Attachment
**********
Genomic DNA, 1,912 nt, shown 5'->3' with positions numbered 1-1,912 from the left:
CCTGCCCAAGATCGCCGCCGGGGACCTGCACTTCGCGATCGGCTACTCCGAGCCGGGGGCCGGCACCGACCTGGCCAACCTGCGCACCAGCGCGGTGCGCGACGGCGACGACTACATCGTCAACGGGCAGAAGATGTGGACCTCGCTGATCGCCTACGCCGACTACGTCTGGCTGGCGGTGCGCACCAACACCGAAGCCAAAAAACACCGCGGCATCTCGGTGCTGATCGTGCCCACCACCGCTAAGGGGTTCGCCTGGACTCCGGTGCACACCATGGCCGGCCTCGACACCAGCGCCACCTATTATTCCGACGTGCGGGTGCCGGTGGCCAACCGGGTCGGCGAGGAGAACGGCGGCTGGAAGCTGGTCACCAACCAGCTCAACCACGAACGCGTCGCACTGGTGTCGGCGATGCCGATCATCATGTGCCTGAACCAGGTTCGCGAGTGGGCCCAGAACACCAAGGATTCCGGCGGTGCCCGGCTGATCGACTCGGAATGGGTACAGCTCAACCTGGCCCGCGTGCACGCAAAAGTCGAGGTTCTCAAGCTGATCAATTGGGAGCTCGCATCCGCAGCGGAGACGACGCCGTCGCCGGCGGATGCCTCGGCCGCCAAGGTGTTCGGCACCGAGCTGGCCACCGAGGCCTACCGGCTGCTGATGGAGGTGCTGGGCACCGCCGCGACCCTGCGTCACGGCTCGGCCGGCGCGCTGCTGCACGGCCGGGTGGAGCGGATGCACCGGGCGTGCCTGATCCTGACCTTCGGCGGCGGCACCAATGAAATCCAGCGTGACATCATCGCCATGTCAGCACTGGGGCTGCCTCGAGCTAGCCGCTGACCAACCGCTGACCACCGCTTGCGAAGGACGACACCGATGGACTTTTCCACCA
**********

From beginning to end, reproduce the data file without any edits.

Genomic DNA, 1,912 nt, shown 5'->3' with positions numbered 1-1,912 from the left:
CCTGCCCAAGATCGCCGCCGGGGACCTGCACTTCGCGATCGGCTACTCCGAGCCGGGGGCCGGCACCGACCTGGCCAACCTGCGCACCAGCGCGGTGCGCGACGGCGACGACTACATCGTCAACGGGCAGAAGATGTGGACCTCGCTGATCGCCTACGCCGACTACGTCTGGCTGGCGGTGCGCACCAACACCGAAGCCAAAAAACACCGCGGCATCTCGGTGCTGATCGTGCCCACCACCGCTAAGGGGTTCGCCTGGACTCCGGTGCACACCATGGCCGGCCTCGACACCAGCGCCACCTATTATTCCGACGTGCGGGTGCCGGTGGCCAACCGGGTCGGCGAGGAGAACGGCGGCTGGAAGCTGGTCACCAACCAGCTCAACCACGAACGCGTCGCACTGGTGTCGGCGATGCCGATCATCATGTGCCTGAACCAGGTTCGCGAGTGGGCCCAGAACACCAAGGATTCCGGCGGTGCCCGGCTGATCGACTCGGAATGGGTACAGCTCAACCTGGCCCGCGTGCACGCAAAAGTCGAGGTTCTCAAGCTGATCAATTGGGAGCTCGCATCCGCAGCGGAGACGACGCCGTCGCCGGCGGATGCCTCGGCCGCCAAGGTGTTCGGCACCGAGCTGGCCACCGAGGCCTACCGGCTGCTGATGGAGGTGCTGGGCACCGCCGCGACCCTGCGTCACGGCTCGGCCGGCGCGCTGCTGCACGGCCGGGTGGAGCGGATGCACCGGGCGTGCCTGATCCTGACCTTCGGCGGCGGCACCAATGAAATCCAGCGTGACATCATCGCCATGTCAGCACTGGGGCTGCCTCGAGCTAGCCGCTGACCAACCGCTGACCACCGCTTGCGAAGGACGACACCGATGGACTTTTCCACCA